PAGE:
I got the joke and actually I felt kind of weird, like, "Oh shit, he caught me talking about another website on his site and thinks I'm trying to seduce his people away." So I was just trying to let you and Bertie know that, while Alexlit is cool, Listology does fill a gap left by number crunching collabrative filters.

I actually got your URL from a girl in an Audio/Video class I'm taking. The assignment was to post to the class's bulletin board 5 sites that had free sound files. For some reason she post you're site first. With just the dictionary definition as a description. I thought maybe it was a shameless plug for her own site but I guess not.

I have had the New Sun books forever I just can't seem to get to them. I will sooner or later though, they sound great. I'll also probably try out another of the F&GM books sooner or later too. I've got about 600 books I haven't read yet and I read pretty slow so hopefully I'll get to them before I kick the bucket.

I know just what you mean; I was once in a similar situation (of having about 600 unread books) - but then there came the day of the Great Winnowing, and, voila! I only had about 450 unread books. But eventually I got through them. Trouble is, my 1200 volume sf/fantasy/horror collection (which is about 90% sf) contains many books I now want to re-read, but stuff - such as more new, unread books - keeps getting in the way.
So now I'm reduced to being EXTREMELY selective about what I attempt to re-read - which is, I tell myself, the way it should be.

I have a kind of 'hot list' of about 30 books that I'm trying to get through. But try as I might I still end up adding new books to it so some get pushed back.

The only way I do rereading is when it's on tape and part of a series. When I want to remember details before continuing with a series that I started a long time ago. I probably only read about 30 books a year but then do another 30-50 on tape. So I try to be more selective of the books I actually read. The one's on tape are no big deal because I would have been driving doing nothing anyway so even if they suck I'm not wasting my time.

Hey, great idea - the tape thing! Believe I'll give that a try. And I might even be able to borrow some tapes from the public library. Many thanks.

Yes definitely check out the library. I've never bought an audio book, that's where I get all mine. If your system is like mine you can have them get stuff from other libraries too. The St. Pete library system doesn't have that many good audio books but Clearwater does so I have them do intralibrary loans.

Getting a bit more current, how about adding some of those great Connie Willis short stories or, even more current, Kage Baker "The Company" short stories (her novels belong on a different list--MENDOZA IN HOLLYWOOD is the latest and very good.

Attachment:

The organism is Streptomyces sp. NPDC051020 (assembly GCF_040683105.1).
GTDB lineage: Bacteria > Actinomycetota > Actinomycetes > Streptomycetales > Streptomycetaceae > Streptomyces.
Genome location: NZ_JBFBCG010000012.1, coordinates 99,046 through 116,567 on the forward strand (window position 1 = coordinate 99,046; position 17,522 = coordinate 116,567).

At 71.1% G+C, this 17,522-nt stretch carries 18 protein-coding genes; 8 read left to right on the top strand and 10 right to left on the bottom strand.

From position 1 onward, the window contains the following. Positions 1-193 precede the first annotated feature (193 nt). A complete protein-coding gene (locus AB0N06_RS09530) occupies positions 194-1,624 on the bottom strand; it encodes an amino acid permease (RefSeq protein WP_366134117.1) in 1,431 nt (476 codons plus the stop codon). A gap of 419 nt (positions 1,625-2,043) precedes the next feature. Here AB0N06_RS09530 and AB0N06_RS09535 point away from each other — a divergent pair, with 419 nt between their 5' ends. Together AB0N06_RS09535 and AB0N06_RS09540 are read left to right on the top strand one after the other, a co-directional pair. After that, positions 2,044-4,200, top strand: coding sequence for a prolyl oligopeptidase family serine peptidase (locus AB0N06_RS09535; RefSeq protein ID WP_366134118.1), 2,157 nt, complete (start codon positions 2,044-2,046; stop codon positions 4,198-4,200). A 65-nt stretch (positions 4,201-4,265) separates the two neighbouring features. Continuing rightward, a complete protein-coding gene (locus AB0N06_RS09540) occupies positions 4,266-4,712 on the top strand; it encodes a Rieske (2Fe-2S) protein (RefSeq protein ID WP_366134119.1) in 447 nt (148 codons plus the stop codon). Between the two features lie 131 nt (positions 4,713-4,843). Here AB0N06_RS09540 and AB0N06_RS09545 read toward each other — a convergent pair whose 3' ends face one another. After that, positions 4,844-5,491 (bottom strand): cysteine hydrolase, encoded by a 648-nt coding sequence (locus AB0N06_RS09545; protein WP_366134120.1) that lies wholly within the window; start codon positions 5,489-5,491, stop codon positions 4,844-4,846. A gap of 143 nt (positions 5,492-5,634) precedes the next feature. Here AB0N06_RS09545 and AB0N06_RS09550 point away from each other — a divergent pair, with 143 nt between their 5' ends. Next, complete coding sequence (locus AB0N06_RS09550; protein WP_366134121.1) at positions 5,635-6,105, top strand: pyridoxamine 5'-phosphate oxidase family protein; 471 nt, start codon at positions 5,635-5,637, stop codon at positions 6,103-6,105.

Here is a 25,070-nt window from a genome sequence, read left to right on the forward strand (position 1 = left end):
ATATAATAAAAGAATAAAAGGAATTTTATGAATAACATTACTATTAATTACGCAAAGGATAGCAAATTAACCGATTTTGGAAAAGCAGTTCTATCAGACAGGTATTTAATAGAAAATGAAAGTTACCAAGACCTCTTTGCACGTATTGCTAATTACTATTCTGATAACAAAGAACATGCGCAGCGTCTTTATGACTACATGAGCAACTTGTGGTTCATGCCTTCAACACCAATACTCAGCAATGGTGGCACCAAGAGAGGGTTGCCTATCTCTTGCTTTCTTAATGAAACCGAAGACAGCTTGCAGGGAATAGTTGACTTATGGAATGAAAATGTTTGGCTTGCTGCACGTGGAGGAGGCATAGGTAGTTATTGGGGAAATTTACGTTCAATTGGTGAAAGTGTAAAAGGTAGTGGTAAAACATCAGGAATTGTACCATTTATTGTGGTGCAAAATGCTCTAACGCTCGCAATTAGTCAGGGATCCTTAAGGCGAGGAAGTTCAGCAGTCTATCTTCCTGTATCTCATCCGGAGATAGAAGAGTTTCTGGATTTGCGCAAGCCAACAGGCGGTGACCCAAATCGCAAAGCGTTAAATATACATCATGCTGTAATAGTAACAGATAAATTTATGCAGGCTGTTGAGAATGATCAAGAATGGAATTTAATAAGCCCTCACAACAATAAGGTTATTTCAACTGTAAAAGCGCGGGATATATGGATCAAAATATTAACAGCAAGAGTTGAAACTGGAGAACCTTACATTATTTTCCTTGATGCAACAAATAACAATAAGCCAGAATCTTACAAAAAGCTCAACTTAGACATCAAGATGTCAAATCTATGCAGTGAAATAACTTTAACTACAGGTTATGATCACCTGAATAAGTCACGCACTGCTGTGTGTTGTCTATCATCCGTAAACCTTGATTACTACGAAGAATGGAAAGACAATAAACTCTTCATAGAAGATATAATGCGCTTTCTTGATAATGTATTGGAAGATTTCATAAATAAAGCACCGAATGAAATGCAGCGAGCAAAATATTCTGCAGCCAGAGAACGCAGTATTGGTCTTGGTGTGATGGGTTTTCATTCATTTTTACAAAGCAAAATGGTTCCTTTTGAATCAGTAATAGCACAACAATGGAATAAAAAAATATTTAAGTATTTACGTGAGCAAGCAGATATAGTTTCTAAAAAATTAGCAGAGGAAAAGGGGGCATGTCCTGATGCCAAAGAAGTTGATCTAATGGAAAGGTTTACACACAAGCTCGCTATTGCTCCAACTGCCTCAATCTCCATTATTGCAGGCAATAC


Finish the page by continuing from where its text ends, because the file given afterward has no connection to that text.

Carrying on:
You've hit on my weakness here. I haven't been keeping up adequately with the recent stuff. Don't devote as much time to reading as I once did. Can you recommend a Willis and/or Baker collection?

hi bertie! since you seem to have a vested interest in SF, i have a question for you: have you heard of a book called PSION? it's one that i read in HS and involves a future in which some people have the power of telepathy...the protagonist is named Cat, i think. does this sound familiar? i'd like your help if you know what i'm talking about....thanks.

I don't now about "a vested interest", but I certainly have an interest. Looks like this is the book you're referring to.
Haven't read it myself. If you scroll down the page you'll find a bunch of reviews.

ok maybe not a "vested interest"...whatever the true meaning of that is....quibble, quibble, quibble, it's fun to quibble! it seems that most of your books lists are SF...so you definitely are a fan of that genre to say the least...thanks for finding the book for me!

Hey Bertie,

Haven't talked to you in a while and I know you hang out here quite a bit. Hope everything's going well. I tried to use my supernatural powers to summon you over on the Amazon boards (Bertie! Bertie! Bertie!) but I think there must have been some disturbance in the psychic effluvium in my area because it didn't work.

Just wanted to tell you I read _In a Sunburned Country_ from Bill Bryson about a month ago (it's all about Australia) and I just started _Out of a Silent Planet_, which you suggested a long time ago. I finally found all three books on tape. So far, so good, very Well-sian. And speaking of Wells I just did _Island of Dr. Moreau_ on tape too. Pretty good but not his best work.

Talk to you soon...

G'day Rhaam, nice to hear from you. I haven't visited the Refugees, not even to read them, for a couple of months now. I guess there's no psychic connection between us. Have things quieted down any over there? I much prefered the cosy intimate atmosphere of Don't Peek.

Lewis's OUT OF THE SILENT PLANET is the first novel in a trilogy, the other two being PERELANDRA (a.k.a. VOYAGE TO VENUS) and THAT HIDEOUS STRENGTH. I recommend PERELANDRA as the best of the three, even though it's less science-fictional than Silent Planet. Interesting that you should find the novel Wellsian, because Lewis, a devout Christian, was writing in conscious opposition to the outlook of Wells, an atheistic socialist. THE ISLAND OF DOCTOR MOREAU has been filmed three times that I know of, most recently with Val Kilmer and Marlon Brando. The novel raises several interesting issues, including such matters as the extent to which we are and are not ourselves still animals, the potential of science and technology to produce radical changes in human and animal nature, and the biological basis of morality: "Are we not men?"

What's the general consensus on what creature Karellen is in Clarke's 'Nemesis' short story? Thanks

There is no character Karellen in 'Nemesis'; rather, Karellen is a character in Clarke's novel Childhood's End where he (or it) is of an alien race who resemble devils.